Most athletes have heard about the benefits of compression garments these days. Until fairly recently, I had been a skeptic. I had never tried them out, and had always done just fine with any type of athletic competition I had engaged in, so I figured, what’s the use? That ended roughly two months ago when I got the opportunity to test out several different types of compression gear.

One of the articles of compression gear that I was fortunate enough to test out were the EC3D Twist Compression Socks. I got them while I was training for an ultramarathon (which sadly ended with an injured peroneal tendon and not a medal; better luck next year!). I was running anywhere from 25-40 miles per week of tough trails. Needless to say, my legs were getting pretty fried.

When I got these socks to test out, I was not expecting to feel much of a difference. By the end of my first run with them, I had become a believer.

The concept behind the use of these socks is simple: Put them on normally for when training or competing, and you get the perfect amount of compression for that activity. When you’re all done training, give the socks a twist, which increases the compression for faster recovery from training.

The area that I was doing most of my training at has by far the toughest trails with the steepest hills in the area. One in particular, known as Asthma Hill, is a particular kind of beast to undertake. Every time I run it, by the time I hit the top every muscle in my legs feel like they’re exploding. But this time, things were different.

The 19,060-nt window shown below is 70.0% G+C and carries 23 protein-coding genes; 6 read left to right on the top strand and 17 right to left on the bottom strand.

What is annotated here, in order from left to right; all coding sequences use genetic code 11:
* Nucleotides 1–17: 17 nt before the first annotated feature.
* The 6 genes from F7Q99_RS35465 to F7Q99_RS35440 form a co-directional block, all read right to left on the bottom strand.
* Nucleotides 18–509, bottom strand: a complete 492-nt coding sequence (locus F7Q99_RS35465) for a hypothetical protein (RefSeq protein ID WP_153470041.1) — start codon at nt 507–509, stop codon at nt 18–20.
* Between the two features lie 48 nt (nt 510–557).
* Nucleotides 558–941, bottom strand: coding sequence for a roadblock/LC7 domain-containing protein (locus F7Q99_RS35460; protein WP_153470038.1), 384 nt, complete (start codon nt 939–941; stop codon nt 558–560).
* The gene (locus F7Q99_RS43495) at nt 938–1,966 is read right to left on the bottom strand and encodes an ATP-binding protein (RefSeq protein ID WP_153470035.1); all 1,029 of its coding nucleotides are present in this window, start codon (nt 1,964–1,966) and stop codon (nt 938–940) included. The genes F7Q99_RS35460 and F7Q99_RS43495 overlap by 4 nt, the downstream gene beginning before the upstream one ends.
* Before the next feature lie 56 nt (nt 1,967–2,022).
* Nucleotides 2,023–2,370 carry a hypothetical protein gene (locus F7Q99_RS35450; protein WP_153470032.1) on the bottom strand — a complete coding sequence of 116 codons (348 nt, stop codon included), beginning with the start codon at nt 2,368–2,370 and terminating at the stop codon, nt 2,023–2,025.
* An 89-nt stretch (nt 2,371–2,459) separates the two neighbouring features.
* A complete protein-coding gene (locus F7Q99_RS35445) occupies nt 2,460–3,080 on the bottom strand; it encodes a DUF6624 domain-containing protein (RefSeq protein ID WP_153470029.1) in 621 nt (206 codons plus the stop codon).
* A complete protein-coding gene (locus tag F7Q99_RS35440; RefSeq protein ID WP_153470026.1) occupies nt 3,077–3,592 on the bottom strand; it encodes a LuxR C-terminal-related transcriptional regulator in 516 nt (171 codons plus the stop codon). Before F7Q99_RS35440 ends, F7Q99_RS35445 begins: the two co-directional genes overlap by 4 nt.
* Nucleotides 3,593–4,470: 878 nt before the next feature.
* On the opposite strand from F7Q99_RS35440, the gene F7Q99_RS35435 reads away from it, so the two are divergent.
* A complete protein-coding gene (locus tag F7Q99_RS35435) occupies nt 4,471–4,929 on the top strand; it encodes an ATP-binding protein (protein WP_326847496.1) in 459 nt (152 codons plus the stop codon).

When I got to the top, my thighs were experiencing the normal burn. My calves, however, were not. They felt fine. I was quite confused. So I ran harder and I ran faster, testing out this newfound superpower. It kept up.

The EC3D compression socks made such a difference that I added several miles on to my expected distance that day. I was thoroughly impressed. So then it was on to the next test; how well they help you recover.

Once again, I was skeptical when following the directions on how to switch the socks into recovery mode. I wasn’t quite sure how twisting the socks would change the level of compression, or how much good that would honestly do. My apologies to the EC3D company for not having enough faith, once again I was corrected in this.

When you follow the directions, simply pushing the socks down to your ankles, twisting them, and pulling them back up, it makes a subtle difference in the pounds per square inch of pressure that it is placing upon your leg (taking it from 20-25 mmHg in performance mode to 25-30 mmHg in recovery mode). I wore them around in this mode for the rest of the day. My calves never got sore.

The socks have a very modern looking pattern, strong weave and are lightweight


So, for a simple overview, let’s switch to chart mode for the good and the bad.

The goods are not so hard to list:

1.       They work. Great level of compression in both performance and recovery mode. My calves never once got sore using these.

2.       They are the most comfortable compression gear that I own. With most compression gear, I feel itchy in it for the first 2-3 miles, and again if I don’t take it off right after working out. EC3D uses a blend of 85 % Polyamide, 15 % Elastane in these socks, which, in my opinion, is far more comfortable for wear. I even started wearing them to work on occasion.